Defence Secretary says Donald Trump deal with Taliban 'couldn't have been more helpful' to regime

The Defence Secretary has blamed Donald Trump for the fall of Afghanistan into the hands of the Taliban.

Defence Secretary Ben Wallace hit out at the US president over Afghanistan.
Defence Secretary Ben Wallace hit out at the US president over Afghanistan.

Ben Wallace told MPs that the former president's agreement with the Islamic extremists left Nato with no choice but to withdraw.

Appearing before the Defence Committee in Westminster, Mr Wallace also admitted western resolve “failed”.

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He said: “I don’t think that we were defeated. Our resolve was found wanting, I would say, rather than defeated.

“Nato were there to enable a political campaign and I think that is what failed. The military were there to put in place the security environment in order to try and deliver that.

“When that is withdrawn, that is when you find out whether your political campaign has worked. What was we discovered is it didn’t work.

“It was the western resolve and the western narrative or political foundations they had laid failed. There are a lot of searching questions there for all of us.”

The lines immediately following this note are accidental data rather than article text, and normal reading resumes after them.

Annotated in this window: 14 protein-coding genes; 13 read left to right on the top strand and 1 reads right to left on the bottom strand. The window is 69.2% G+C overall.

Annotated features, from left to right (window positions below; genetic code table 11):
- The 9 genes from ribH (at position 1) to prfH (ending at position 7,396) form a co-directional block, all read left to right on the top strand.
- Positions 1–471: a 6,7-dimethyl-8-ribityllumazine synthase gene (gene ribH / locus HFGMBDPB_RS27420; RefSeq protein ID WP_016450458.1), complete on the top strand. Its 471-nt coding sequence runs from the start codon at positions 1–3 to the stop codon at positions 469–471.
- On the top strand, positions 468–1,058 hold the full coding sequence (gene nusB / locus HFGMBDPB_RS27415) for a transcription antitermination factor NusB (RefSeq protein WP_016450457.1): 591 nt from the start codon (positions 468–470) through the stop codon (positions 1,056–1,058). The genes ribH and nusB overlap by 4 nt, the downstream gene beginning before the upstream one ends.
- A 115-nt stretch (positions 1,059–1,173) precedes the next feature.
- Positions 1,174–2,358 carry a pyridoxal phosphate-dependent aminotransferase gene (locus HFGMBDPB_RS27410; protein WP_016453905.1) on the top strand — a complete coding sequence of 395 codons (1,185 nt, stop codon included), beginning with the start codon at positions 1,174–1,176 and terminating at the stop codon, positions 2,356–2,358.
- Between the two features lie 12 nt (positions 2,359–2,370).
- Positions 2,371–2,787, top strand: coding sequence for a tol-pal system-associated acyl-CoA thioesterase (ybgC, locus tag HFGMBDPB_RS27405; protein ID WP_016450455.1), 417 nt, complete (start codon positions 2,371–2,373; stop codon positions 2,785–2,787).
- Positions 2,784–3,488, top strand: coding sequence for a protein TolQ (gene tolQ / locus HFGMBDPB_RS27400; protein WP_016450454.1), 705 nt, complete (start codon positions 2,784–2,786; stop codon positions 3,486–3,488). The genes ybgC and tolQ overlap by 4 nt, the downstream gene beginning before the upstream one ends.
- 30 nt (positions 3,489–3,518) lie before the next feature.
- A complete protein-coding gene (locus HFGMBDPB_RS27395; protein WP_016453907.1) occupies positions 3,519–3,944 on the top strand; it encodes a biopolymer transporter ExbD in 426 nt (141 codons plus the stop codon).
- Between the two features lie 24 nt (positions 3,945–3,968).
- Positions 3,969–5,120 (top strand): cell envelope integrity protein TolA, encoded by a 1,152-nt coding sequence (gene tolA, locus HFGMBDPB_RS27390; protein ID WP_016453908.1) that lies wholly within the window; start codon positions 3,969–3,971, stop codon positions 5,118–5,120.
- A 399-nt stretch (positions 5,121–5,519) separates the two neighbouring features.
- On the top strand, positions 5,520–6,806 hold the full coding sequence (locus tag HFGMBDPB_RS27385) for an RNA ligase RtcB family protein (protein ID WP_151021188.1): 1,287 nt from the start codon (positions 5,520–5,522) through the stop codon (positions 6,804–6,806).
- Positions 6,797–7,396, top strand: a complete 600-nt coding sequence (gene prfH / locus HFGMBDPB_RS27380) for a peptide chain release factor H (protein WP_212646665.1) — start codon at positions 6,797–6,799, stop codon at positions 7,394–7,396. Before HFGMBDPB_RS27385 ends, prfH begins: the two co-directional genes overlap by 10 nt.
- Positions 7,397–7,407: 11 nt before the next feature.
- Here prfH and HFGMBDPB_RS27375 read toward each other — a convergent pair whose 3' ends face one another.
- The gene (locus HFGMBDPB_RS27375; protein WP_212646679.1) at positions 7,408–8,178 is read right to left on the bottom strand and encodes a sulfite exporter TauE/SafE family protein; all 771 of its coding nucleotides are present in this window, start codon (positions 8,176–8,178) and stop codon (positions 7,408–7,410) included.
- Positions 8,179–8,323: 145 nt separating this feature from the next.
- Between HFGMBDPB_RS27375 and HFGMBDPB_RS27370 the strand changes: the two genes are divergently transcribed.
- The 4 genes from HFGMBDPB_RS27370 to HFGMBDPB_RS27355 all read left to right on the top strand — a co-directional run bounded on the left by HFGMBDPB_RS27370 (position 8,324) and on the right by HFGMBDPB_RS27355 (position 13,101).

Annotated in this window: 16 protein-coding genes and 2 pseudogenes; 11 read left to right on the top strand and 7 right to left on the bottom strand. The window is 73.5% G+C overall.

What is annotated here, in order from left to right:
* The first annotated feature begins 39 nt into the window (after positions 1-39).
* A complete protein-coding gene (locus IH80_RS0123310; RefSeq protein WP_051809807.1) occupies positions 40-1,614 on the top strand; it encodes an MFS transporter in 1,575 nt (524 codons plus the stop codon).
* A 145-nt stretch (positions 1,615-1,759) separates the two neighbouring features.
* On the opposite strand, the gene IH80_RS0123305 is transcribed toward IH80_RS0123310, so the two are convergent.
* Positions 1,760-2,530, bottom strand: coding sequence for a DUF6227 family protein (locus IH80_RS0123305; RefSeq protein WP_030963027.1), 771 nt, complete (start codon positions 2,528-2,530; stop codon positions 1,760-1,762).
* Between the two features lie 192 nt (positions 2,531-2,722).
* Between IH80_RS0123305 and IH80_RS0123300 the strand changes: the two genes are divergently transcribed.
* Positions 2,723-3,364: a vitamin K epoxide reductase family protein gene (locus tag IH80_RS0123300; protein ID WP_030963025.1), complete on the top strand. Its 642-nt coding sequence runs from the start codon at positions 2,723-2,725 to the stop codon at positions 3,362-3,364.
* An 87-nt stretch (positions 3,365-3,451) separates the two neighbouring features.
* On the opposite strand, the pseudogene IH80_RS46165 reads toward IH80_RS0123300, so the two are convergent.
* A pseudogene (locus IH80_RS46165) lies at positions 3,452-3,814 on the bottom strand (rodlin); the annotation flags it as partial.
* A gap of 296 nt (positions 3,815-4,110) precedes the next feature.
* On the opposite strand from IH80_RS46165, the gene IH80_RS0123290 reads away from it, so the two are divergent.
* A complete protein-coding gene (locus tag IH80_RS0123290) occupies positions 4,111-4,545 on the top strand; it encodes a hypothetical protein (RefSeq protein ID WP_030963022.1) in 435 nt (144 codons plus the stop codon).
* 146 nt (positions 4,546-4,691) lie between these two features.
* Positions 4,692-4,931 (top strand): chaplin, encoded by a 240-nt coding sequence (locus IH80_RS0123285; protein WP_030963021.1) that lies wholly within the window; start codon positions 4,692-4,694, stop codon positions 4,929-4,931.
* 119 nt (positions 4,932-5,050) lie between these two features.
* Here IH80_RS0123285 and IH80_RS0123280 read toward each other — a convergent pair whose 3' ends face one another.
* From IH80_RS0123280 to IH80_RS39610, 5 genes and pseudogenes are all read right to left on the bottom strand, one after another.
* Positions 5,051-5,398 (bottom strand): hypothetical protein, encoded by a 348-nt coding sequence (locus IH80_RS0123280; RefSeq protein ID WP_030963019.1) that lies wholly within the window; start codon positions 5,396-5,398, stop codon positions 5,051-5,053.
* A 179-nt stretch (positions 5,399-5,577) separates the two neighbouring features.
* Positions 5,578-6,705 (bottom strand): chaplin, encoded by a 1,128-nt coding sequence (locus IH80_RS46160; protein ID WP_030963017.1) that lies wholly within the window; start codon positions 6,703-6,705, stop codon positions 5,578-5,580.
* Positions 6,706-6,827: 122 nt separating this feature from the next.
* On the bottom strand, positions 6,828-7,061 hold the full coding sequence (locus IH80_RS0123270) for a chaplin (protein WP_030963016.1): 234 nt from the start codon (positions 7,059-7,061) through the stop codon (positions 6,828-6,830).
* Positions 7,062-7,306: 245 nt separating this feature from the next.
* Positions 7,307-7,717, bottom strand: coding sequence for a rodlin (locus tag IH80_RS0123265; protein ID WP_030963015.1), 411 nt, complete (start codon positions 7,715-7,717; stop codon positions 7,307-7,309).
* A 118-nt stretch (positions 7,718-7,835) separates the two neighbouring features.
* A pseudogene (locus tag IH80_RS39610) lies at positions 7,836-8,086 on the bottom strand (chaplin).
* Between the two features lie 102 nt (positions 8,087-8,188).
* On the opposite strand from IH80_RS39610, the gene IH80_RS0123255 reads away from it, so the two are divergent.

The agreement was made in Doha, and was criticised by the chair of the committee, Tory MP Tobias Ellwood.

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He said: "Afghanistan did not participate in Doha, so you had the Americans speaking directly to the Taliban.”

The arrangement saw the US withdrawing thousands of troops in exchange for Taliban commitments to prevent Afghanistan from becoming a hotbed for terrorist attacks.

It set a timetable continued by President Joe Biden, despite international opposition.

Mr Wallace also told MPs the initial Nato mission in Afghanistan to dismantle al Qaida in the wake of the 9/11 attacks had been a success.

He said: “That was a military success and a political success up until we left. We bought counter-terrorism success for 20 years,” he told the Commons Defence Committee.

“Al Qaida did not mount successfully a terrorist attack on the United Kingdom or her allies from Afghanistan. For many soldiers that is very important.”

The senior Tory also warned the fall of Afghanistan to the Taliban could see an al Qaida resurgence.

He added: “I think it is highly likely that we will see a return to al Qaida and an increasing threat coming from Afghanistan, but for 20 years we were safer.”


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